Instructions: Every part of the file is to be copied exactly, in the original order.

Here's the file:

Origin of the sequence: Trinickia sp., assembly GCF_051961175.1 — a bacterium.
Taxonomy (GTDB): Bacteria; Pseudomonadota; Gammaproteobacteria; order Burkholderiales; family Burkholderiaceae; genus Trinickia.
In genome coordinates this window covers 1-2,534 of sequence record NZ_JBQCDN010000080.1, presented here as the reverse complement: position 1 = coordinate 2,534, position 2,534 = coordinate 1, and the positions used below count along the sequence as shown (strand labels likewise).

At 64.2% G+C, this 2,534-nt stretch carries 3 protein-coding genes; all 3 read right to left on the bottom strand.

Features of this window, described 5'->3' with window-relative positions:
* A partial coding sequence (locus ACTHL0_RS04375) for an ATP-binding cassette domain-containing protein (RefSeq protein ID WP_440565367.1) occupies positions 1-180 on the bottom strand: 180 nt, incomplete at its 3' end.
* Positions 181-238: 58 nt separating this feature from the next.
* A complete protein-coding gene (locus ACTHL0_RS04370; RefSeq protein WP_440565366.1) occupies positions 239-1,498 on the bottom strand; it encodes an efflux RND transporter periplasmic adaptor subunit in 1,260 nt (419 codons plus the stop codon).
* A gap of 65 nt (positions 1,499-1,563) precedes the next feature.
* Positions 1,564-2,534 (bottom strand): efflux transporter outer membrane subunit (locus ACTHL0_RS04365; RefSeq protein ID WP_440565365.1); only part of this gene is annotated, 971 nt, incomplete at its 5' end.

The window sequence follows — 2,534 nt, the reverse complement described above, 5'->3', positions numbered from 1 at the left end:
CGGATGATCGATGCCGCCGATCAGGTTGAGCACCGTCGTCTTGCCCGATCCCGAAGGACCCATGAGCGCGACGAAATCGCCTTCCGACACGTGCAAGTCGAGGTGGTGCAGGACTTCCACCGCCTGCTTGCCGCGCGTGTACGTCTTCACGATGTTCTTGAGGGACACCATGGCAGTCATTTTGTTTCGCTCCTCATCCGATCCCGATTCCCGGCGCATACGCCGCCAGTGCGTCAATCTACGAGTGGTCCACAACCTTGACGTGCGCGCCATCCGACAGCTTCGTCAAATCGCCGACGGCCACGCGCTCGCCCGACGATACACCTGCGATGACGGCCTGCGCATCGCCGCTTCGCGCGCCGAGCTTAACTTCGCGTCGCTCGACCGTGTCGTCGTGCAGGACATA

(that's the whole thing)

Origin of the sequence: Trinickia sp., assembly GCF_051961175.1 — a bacterium.
Taxonomy (GTDB): Bacteria; Pseudomonadota; Gammaproteobacteria; order Burkholderiales; family Burkholderiaceae; genus Trinickia.
In genome coordinates this window covers 1-2,534 of sequence record NZ_JBQCDN010000080.1, presented here as the reverse complement: position 1 = coordinate 2,534, position 2,534 = coordinate 1, and the positions used below count along the sequence as shown (strand labels likewise).

At 64.2% G+C, this 2,534-nt stretch carries 3 protein-coding genes; all 3 read right to left on the bottom strand.

Features of this window, described 5'->3' with window-relative positions:
* A partial coding sequence (locus ACTHL0_RS04375) for an ATP-binding cassette domain-containing protein (RefSeq protein ID WP_440565367.1) occupies positions 1-180 on the bottom strand: 180 nt, incomplete at its 3' end.
* Positions 181-238: 58 nt separating this feature from the next.
* A complete protein-coding gene (locus ACTHL0_RS04370; RefSeq protein WP_440565366.1) occupies positions 239-1,498 on the bottom strand; it encodes an efflux RND transporter periplasmic adaptor subunit in 1,260 nt (419 codons plus the stop codon).
* A gap of 65 nt (positions 1,499-1,563) precedes the next feature.
* Positions 1,564-2,534 (bottom strand): efflux transporter outer membrane subunit (locus ACTHL0_RS04365; RefSeq protein ID WP_440565365.1); only part of this gene is annotated, 971 nt, incomplete at its 5' end.

The window sequence follows — 2,534 nt, the reverse complement described above, 5'->3', positions numbered from 1 at the left end:
CGGATGATCGATGCCGCCGATCAGGTTGAGCACCGTCGTCTTGCCCGATCCCGAAGGACCCATGAGCGCGACGAAATCGCCTTCCGACACGTGCAAGTCGAGGTGGTGCAGGACTTCCACCGCCTGCTTGCCGCGCGTGTACGTCTTCACGATGTTCTTGAGGGACACCATGGCAGTCATTTTGTTTCGCTCCTCATCCGATCCCGATTCCCGGCGCATACGCCGCCAGTGCGTCAATCTACGAGTGGTCCACAACCTTGACGTGCGCGCCATCCGACAGCTTCGTCAAATCGCCGACGGCCACGCGCTCGCCCGACGATACACCTGCGATGACGGCCTGCGCATCGCCGCTTCGCGCGCCGAGCTTAACTTCGCGTCGCTCGACCGTGTCGTCGTGCAGGACATA